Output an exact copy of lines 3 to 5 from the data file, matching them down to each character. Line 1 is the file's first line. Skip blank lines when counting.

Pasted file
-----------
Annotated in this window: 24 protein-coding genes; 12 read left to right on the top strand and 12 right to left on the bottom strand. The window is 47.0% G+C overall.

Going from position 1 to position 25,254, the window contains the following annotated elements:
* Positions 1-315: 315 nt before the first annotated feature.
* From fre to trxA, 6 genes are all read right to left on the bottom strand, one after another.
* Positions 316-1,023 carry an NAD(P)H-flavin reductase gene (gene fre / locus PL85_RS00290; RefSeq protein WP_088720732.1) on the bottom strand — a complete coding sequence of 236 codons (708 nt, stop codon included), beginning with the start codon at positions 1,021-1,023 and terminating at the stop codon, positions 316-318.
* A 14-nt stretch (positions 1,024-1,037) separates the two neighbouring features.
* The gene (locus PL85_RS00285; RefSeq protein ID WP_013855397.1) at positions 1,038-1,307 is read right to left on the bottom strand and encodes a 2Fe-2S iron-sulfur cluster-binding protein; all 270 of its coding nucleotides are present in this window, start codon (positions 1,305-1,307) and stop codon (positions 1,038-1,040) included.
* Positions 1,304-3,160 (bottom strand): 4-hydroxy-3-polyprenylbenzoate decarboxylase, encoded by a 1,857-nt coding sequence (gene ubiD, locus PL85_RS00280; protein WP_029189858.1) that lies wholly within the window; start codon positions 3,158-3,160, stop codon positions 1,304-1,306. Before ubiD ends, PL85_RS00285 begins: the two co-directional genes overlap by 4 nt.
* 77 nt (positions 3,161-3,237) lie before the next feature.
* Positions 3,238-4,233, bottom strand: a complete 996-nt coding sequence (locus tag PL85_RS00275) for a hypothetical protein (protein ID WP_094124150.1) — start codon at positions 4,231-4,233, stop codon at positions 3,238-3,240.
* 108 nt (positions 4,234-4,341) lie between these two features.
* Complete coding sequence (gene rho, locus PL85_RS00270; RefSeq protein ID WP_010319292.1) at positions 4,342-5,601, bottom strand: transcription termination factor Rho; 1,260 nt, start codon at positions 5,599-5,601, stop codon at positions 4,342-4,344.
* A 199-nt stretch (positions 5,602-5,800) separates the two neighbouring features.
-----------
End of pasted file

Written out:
* Positions 1-315: 315 nt before the first annotated feature.
* From fre to trxA, 6 genes are all read right to left on the bottom strand, one after another.
* Positions 316-1,023 carry an NAD(P)H-flavin reductase gene (gene fre / locus PL85_RS00290; RefSeq protein WP_088720732.1) on the bottom strand — a complete coding sequence of 236 codons (708 nt, stop codon included), beginning with the start codon at positions 1,021-1,023 and terminating at the stop codon, positions 316-318.